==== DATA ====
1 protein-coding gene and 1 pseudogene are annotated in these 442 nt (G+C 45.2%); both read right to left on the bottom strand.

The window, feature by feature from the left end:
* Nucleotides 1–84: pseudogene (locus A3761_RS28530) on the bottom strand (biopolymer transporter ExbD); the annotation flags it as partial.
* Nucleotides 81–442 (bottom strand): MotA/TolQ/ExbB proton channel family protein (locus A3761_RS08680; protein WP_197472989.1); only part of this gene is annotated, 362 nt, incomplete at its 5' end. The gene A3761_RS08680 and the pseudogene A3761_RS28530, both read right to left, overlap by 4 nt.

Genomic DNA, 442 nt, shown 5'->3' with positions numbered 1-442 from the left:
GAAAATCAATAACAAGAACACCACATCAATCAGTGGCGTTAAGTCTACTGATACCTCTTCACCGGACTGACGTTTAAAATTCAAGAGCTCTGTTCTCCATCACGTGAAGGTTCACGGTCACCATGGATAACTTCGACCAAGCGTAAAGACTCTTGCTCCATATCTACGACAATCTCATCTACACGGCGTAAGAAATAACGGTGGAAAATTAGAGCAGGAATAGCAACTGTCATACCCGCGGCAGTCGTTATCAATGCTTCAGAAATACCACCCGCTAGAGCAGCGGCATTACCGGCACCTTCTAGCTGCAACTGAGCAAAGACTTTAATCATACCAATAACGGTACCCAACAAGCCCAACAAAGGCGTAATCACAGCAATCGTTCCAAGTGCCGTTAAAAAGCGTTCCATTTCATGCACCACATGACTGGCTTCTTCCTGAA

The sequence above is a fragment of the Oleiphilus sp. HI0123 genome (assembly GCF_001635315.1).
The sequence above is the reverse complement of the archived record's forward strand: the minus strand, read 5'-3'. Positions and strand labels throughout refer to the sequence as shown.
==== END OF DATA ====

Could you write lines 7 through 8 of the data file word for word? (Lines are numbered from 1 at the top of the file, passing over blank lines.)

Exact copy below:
The sequence above is a fragment of the Oleiphilus sp. HI0123 genome (assembly GCF_001635315.1).
The sequence above is the reverse complement of the archived record's forward strand: the minus strand, read 5'-3'. Positions and strand labels throughout refer to the sequence as shown.